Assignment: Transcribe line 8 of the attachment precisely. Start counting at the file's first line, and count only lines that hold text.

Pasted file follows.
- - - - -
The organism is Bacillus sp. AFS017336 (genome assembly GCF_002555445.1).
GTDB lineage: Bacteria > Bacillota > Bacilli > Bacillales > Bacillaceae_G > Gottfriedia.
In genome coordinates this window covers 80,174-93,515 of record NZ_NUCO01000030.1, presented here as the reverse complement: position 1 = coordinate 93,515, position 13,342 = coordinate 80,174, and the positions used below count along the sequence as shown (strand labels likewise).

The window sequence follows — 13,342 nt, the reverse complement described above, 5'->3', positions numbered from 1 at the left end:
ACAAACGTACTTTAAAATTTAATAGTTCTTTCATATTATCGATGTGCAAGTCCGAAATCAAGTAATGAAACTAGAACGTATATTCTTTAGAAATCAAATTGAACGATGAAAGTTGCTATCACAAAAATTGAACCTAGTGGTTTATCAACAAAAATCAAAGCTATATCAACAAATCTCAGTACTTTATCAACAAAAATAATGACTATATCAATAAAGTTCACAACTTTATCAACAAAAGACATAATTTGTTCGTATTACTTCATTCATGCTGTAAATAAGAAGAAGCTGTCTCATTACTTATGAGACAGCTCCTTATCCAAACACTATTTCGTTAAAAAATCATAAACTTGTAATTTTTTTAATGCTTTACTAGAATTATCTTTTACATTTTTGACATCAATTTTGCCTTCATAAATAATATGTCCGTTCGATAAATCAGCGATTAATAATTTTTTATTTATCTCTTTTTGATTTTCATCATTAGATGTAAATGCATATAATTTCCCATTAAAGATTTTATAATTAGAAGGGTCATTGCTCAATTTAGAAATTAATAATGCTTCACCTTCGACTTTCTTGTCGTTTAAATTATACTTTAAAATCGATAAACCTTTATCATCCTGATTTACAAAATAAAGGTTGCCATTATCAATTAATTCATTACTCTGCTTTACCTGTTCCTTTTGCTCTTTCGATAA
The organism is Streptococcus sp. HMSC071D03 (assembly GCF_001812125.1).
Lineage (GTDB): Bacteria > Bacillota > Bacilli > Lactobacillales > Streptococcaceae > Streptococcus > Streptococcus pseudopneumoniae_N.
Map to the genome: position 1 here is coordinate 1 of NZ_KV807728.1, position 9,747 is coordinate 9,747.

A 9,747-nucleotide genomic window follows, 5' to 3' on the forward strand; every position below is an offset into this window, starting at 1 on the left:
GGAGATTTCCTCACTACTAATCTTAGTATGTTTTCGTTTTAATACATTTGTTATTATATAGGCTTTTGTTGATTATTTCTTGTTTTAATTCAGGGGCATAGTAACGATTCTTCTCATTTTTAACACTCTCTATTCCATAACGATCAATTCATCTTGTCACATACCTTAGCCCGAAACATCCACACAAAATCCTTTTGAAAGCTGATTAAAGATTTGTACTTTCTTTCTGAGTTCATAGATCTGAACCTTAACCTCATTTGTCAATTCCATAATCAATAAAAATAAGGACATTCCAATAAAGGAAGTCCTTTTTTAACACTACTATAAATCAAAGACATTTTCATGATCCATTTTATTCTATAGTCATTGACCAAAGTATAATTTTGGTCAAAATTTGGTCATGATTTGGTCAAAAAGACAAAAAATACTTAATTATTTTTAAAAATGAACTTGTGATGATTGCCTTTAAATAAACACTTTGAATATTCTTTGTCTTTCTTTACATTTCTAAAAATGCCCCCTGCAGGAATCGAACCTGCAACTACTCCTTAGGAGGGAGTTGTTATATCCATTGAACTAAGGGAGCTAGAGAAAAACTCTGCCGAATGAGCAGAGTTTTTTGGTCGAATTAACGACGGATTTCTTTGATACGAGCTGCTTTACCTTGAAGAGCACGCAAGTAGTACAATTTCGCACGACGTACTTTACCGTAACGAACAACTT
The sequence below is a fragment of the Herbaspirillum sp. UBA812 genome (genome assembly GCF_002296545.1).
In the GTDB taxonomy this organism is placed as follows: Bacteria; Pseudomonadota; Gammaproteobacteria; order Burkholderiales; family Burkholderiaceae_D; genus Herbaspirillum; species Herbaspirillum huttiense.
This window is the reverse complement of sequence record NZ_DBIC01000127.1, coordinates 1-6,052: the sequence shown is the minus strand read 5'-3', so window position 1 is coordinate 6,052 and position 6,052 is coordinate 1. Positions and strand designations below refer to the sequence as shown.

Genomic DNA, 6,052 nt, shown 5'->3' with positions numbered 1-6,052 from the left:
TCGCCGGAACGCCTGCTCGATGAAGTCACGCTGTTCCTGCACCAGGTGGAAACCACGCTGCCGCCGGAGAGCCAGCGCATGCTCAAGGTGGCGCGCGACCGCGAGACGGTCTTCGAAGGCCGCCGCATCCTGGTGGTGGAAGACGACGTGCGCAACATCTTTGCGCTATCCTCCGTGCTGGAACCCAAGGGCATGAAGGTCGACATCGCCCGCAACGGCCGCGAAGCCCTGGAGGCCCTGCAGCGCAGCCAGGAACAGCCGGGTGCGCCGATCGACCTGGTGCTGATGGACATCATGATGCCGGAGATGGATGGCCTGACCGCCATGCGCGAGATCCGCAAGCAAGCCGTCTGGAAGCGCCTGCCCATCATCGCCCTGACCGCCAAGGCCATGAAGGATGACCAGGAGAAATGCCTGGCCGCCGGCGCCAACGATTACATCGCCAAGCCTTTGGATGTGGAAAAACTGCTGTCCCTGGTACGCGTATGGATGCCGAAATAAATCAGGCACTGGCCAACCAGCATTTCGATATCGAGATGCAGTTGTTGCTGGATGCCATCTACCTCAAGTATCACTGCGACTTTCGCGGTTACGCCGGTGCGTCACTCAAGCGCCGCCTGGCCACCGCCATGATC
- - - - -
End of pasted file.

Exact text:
Map to the genome: position 1 here is coordinate 1 of NZ_KV807728.1, position 9,747 is coordinate 9,747.